Lecky stiffened to attention. His right hand shot to his cap visor in salute. His lips twisted into a travesty of a smile. For a few seconds he went through a strange series of posturings. He stood in the attitude of a boxer preparing to attack. He danced smartly on his toes. He bent double and touched the floor with the palms of his hands. He jumped up and down with his legs stiff. He stopped suddenly with his right hand at rigid salute. But his eyes were still vacant through every posture.
Barter's face showed a glow of satisfaction.
"He did exactly what I willed him to do! I am his master. He is my slave--even more abjectly than you are my slave, Naka Machi!"
"But that would be impossible, my master," said Naka Machi, hissing again through his teeth as he sucked in his breath. "None could be more abjectly your slave than I."
"Do not say anything is impossible," said Barter peevishly, "when I say otherwise. Anything is possible to me! Now, we'll send Lecky forth. I'll watch him through the heliotubes and control his every move. While I am directing Lecky you will prepare the table behind me for the first of our world-revolutionizing operations."
"Yes, my master," said the Japanese humbly.
"But first, it's just as well that Lecky is in a good humor, even though he is my slave. Where are the walnuts, Naka Machi?"
The Japanese tendered a large walnut to Barter. Barter rose and approached Lecky who still stood at salute. He stopped a couple of paces in front of the soldierly man and held up the walnut as a man sometimes holds up food to a dog, bidding him "speak" before he may be fed.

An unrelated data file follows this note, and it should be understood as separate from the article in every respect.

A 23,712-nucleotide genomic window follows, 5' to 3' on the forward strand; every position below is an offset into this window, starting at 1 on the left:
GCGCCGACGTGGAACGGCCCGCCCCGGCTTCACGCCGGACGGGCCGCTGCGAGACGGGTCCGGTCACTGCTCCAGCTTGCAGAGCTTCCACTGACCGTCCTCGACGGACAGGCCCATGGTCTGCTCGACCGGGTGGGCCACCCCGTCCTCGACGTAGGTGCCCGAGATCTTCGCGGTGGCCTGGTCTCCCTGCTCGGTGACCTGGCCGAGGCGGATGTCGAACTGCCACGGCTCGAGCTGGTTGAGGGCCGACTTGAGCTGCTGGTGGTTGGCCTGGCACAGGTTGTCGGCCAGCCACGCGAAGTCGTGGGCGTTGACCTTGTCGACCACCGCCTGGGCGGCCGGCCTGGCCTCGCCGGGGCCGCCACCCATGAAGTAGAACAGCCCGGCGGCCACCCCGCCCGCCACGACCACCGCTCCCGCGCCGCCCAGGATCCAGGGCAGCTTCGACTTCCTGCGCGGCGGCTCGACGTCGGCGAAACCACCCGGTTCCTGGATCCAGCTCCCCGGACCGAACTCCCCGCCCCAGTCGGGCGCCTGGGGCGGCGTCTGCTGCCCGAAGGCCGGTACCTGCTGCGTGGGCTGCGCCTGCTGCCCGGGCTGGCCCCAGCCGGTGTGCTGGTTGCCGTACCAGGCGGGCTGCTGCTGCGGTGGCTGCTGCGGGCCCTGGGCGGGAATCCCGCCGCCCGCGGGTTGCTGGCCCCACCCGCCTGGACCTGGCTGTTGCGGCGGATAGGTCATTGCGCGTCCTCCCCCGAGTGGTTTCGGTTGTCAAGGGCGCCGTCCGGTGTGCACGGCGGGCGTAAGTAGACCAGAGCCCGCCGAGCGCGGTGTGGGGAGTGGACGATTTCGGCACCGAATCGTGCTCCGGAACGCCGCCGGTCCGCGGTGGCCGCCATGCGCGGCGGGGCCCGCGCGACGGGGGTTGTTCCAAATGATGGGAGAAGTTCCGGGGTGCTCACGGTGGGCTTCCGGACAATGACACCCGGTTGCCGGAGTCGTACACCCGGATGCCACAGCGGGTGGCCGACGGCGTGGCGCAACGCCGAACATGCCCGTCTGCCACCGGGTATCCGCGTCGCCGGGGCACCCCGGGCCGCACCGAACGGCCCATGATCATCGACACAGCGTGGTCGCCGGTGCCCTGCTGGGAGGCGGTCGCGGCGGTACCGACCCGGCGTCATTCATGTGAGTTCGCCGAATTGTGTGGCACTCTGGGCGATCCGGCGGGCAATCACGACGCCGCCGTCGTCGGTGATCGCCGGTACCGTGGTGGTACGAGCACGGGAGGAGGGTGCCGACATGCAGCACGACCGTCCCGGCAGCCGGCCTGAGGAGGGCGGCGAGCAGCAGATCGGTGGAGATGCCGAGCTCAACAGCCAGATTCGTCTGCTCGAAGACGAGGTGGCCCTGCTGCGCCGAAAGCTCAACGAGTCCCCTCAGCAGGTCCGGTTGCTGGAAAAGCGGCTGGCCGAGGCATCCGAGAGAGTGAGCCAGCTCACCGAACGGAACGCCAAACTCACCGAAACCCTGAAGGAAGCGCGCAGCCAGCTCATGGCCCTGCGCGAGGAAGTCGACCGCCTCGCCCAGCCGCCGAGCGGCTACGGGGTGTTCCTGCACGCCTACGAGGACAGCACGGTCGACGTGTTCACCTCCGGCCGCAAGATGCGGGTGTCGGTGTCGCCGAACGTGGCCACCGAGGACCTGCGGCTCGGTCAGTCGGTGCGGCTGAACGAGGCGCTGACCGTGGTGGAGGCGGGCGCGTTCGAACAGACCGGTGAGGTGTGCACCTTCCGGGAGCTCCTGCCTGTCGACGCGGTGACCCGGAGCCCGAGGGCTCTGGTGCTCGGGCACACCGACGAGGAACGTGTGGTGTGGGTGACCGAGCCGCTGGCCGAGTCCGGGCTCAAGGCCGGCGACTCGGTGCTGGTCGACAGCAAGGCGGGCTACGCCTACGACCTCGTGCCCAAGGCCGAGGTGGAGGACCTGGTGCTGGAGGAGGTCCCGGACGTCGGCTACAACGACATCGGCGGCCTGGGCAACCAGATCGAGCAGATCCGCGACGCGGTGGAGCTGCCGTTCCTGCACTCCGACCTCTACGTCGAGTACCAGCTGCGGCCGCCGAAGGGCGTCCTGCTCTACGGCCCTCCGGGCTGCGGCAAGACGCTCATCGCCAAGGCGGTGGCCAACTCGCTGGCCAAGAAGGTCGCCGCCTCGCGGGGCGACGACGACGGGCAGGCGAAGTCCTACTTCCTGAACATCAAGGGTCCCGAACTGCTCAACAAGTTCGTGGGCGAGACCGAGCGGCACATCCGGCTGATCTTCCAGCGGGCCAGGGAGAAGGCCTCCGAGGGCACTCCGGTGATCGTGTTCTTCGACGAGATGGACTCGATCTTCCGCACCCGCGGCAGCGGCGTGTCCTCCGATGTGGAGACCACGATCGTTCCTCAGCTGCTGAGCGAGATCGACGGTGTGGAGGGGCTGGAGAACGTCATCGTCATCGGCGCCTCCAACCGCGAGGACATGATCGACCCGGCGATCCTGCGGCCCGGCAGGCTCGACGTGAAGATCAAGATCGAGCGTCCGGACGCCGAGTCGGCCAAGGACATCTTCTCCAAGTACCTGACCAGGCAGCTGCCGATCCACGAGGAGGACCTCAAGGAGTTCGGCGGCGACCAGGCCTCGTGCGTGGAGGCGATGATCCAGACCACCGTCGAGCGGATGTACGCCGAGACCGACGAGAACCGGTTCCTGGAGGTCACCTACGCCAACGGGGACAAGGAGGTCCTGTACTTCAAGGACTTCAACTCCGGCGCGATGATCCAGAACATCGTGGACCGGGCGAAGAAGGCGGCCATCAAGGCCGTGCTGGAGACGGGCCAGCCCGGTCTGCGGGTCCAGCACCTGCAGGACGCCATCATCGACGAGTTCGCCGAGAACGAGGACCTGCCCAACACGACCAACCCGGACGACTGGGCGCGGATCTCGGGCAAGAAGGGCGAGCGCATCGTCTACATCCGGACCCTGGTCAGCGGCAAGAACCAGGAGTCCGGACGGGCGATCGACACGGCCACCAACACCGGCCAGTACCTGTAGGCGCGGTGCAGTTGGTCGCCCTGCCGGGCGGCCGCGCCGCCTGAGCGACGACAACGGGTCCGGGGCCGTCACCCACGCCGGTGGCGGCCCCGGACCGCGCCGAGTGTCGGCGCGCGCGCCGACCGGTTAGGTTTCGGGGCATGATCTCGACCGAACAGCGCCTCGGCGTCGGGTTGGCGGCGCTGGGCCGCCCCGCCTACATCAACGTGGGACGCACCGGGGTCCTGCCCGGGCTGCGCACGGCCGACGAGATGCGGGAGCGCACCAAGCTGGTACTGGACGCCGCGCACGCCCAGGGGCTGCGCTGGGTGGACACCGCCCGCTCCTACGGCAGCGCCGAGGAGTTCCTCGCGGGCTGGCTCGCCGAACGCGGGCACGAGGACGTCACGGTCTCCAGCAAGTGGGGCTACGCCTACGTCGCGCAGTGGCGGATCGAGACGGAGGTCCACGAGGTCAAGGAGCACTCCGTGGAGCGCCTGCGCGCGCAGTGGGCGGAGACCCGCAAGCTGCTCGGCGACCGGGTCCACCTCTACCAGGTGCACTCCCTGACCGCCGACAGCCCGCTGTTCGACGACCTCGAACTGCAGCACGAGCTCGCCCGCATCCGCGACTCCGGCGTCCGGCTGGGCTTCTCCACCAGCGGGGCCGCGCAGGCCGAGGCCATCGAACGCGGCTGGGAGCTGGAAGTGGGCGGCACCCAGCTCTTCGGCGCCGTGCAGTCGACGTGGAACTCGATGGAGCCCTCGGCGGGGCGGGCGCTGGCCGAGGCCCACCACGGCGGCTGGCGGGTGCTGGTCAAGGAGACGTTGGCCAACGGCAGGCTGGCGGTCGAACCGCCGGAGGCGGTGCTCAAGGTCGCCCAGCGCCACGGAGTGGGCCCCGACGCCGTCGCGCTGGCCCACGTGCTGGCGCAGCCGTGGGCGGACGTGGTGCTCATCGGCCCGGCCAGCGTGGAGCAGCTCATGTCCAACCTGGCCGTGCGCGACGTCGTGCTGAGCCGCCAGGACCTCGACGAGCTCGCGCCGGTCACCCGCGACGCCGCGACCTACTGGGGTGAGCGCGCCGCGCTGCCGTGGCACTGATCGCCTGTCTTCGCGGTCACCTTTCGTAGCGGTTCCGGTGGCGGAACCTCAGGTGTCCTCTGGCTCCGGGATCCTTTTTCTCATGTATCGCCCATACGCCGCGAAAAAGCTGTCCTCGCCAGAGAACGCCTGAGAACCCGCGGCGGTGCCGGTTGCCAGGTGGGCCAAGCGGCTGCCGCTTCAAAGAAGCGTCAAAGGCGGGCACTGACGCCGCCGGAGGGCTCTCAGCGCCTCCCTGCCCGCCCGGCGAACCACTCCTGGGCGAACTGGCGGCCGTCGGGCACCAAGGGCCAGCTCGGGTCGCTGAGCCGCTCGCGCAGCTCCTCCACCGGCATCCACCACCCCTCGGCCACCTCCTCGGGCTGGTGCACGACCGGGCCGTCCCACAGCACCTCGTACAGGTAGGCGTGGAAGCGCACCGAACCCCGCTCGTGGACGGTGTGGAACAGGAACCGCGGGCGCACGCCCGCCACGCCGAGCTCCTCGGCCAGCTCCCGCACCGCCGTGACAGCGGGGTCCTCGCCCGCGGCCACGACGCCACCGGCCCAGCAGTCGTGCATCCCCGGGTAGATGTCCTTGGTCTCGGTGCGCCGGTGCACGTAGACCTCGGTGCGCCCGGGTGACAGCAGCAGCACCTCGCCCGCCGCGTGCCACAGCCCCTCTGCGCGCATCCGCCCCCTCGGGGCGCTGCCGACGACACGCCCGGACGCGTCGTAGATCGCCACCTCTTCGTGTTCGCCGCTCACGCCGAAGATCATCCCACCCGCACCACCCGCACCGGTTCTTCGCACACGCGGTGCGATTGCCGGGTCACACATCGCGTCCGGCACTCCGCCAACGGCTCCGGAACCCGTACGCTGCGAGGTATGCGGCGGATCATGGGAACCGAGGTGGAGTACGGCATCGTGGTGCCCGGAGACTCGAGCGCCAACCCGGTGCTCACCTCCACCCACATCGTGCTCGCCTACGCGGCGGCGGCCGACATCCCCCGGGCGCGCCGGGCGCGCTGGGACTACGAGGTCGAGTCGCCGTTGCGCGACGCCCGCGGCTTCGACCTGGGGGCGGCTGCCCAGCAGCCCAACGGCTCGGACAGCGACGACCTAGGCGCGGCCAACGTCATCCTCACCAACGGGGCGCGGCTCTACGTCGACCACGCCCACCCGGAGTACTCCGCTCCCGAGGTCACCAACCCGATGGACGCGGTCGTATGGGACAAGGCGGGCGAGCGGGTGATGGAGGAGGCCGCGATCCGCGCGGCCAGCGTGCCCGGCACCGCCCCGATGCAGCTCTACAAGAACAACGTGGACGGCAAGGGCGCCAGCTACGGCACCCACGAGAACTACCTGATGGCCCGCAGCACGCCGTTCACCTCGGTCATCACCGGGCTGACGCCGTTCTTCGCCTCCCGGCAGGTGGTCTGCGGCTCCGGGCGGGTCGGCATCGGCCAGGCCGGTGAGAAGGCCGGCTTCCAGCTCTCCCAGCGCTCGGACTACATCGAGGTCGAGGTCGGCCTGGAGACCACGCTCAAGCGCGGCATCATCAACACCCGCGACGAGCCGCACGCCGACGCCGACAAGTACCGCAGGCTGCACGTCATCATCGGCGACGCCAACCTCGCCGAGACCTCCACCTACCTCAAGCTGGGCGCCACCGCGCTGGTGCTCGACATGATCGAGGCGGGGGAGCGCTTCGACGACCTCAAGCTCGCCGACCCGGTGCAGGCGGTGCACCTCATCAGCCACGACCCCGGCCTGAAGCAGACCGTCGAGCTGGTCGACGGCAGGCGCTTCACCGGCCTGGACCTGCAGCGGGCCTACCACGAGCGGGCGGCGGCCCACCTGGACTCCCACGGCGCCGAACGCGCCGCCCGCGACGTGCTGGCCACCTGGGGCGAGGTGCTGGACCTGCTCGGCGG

Then Lecky did a strange thing.
He began to jump up and down like a pleased child. His jumping caused him to lose his balance, but he recaptured it by pressing the backs of his hands against the floor. His hitherto expressionless eyes lost their dullness. Saliva dribbled at the corners of his mouth. Barter tossed him the walnut. Lecky held it under his right forefinger, against the heel of his thumb, instead of between thumb and forefinger, as he lifted it to his mouth.
"Even the human casement cannot wholly hide the ape, eh, Naka Machi?" said Barter.
Naka Machi hissed.
Barter returned to the porcelain slab banked with the lights and the keys. He readjusted the keys and his face became thoughtful again.
Lecky turned smartly, still nibbling at his walnut, strode to the bronze door and let himself out.
Through the heliotube directly above the key marked "B-2," Caleb Barter watched him go, and kept watching him as he made his way to the street. Barter looked ahead of his puppet, noting the cars which were parked at the curb. He saw a stately limousine. He grinned. The chauffeur was not in sight. Barter looked for him and found him at a table in a nearby restaurant, his back to the window.
Barter looked back at his puppet and his face became serious with concentration.
Lecky walked blithely along the street and turned right when he was opposite the limousine. Without a moment's hesitation, he stepped into the limousine, pressed the starter, shifted gears, turned in the middle of the block and started swiftly uptown.
After Lecky had shifted gears he drove with his left hand alone. His right was still busy with the walnut.
Barter now looked like a man in a trance, so deeply did he concentrate on his task of guiding his soulless, ape-brained puppet, Lecky, through the heavy traffic of Manhattan.